Thursday, June 23, 2011

Frustrations about the System

Talked to K12 and asked about Meme’s grade level, which is still showing up on the enrollment page as seventh grade, which is the grade I want her to be doing.  In their records, she’s signed up for eighth, for which I don’t think she’s ready. I wish they would update the records that I see so that it would be less confusing.

After being passed around on the phone, I finally got a firm answer to my questions about her grade level. No matter what grade level is she doing currently, K12 places them in their age appropriate grade level – so a 5 year old enters K, a 6 enters 1st, etc. When the start date becomes closer, she’ll take a scan-tron assessment test (at that testing center that, if you remember, they still have not found) to determine her capacity level. At that point, her Louisiana certified K12 teacher will adjust her curricula to her capacity level, but her grade level will remain the same.

I have a couple of problems with this system of placement.

First, they insist that the state is making them do it this way. If that’s true, then why isn’t Connections Academy also forced to do it this way? Does CA have a completely different agreement with Louisiana? Possibly. Or is it their own policy they enforce in state run versions of K12? More likely. I honestly don’t know.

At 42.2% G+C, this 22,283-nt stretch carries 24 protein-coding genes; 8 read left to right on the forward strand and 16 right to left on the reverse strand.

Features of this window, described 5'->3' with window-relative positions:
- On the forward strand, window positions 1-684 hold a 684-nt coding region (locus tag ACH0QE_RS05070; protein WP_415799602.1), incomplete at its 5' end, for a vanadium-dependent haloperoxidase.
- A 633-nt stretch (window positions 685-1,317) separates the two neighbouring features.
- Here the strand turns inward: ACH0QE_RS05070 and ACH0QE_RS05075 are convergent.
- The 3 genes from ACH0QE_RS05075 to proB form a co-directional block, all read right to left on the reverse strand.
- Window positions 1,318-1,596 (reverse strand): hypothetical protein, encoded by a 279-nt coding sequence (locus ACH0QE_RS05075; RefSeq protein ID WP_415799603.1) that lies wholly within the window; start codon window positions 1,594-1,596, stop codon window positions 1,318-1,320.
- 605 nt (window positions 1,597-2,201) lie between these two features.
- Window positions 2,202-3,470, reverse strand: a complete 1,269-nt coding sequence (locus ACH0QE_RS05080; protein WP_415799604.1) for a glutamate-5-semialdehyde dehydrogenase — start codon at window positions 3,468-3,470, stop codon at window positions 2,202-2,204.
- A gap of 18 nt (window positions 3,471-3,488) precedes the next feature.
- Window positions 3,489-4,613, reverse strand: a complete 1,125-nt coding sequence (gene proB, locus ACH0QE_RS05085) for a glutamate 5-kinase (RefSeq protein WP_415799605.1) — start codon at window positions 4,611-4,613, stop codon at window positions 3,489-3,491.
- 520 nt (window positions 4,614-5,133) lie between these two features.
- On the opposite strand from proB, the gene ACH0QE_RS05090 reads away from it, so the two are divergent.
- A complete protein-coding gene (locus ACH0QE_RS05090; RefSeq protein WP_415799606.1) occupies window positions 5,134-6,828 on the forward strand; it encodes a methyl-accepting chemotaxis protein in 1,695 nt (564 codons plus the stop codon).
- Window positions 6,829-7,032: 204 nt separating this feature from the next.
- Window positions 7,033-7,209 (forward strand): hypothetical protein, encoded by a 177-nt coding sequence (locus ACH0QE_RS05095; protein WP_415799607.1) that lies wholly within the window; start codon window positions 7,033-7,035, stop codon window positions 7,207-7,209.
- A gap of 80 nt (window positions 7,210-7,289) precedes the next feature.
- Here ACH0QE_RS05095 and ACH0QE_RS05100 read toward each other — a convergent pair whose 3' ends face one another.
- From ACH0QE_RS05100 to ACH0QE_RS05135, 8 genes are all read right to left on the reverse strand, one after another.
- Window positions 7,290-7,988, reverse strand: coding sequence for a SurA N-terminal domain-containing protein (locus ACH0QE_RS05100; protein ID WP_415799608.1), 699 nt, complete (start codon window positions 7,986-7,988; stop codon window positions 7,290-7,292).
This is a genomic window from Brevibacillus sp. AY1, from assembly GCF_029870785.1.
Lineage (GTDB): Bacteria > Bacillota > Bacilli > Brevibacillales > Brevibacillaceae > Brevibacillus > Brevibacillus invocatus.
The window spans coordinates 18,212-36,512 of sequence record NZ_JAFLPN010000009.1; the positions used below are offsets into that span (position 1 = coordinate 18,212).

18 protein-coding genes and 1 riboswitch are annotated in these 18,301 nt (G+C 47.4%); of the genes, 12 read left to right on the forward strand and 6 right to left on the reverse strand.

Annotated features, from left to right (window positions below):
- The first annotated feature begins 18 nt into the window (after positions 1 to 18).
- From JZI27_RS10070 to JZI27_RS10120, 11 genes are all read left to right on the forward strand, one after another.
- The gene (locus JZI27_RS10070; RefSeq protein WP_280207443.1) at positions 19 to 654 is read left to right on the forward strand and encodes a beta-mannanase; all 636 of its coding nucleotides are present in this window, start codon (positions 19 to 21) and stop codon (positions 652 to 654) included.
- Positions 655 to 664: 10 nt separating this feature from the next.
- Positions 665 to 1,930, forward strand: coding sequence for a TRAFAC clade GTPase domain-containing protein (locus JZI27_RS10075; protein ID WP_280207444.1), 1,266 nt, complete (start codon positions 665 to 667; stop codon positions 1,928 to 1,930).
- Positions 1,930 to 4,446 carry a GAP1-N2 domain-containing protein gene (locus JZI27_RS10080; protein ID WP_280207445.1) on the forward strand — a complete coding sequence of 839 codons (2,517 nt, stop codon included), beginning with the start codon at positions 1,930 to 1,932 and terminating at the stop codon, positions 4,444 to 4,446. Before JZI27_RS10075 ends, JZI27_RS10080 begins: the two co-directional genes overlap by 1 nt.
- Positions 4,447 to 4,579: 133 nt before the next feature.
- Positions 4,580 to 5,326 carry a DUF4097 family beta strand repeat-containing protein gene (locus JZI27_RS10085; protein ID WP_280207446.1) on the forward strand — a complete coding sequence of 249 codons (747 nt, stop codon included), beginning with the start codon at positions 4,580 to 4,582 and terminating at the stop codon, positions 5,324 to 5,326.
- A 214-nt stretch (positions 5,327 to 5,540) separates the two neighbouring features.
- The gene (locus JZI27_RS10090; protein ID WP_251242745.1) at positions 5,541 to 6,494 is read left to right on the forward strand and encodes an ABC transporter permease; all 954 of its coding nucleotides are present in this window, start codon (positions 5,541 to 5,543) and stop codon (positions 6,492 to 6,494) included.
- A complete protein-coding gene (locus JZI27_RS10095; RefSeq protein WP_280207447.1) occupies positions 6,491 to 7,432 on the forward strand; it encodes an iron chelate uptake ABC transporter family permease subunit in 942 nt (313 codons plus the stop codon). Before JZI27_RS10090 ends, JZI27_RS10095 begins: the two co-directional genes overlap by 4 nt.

Second, what if I had been homeschooling my children at an advanced rate and they were several grade levels ahead? Or even one grade level ahead? With the way their placement works, they may be doing work on an advanced level, but they wouldn’t finish high school any faster than the average student who either wasn’t capable of working ahead or not ambitious enough to do it.

All those frustrations and feeling of powerlessness that I felt when Algernon was in school are suddenly resurging. (deep breath in . . . deep breath out . . . a little better now)

As a homeschool mom, I’m used to being the one to determine what my children are doing – for better or worse.  What I understand now, that I didn’t understand 16 years ago, is that there is actually much more wiggle room than most schools are willing to admit – virtual schools or brick and mortar schools. The teachers and principals have the ability to adjust much more than they let on, but it is a huge pain in the tush.

They’re not bad guys. If something is in the best interest of the student, they will go to great lengths to see that it happens. But, and this is a big, big but, I’ve always felt that as a parent I am never listened to.  I’m sure that there are many, many parents who either insist that their children are capable of doing more or less than the children actually are, and I’m sure that school officials have their fill of them. But I would like at least the pre-tense that I may know my child a bit better than they will by reading their scan-tron tests. 

Okay enough ranting! I have much to do and such a short time in which to do it.

1 comment:

  1. People like to blame the government because it easy, because we all know it's a faceless, boogy monster out to get us. Take the oil spill for instance. It was often blamed on the government when it was obviously BPs fault.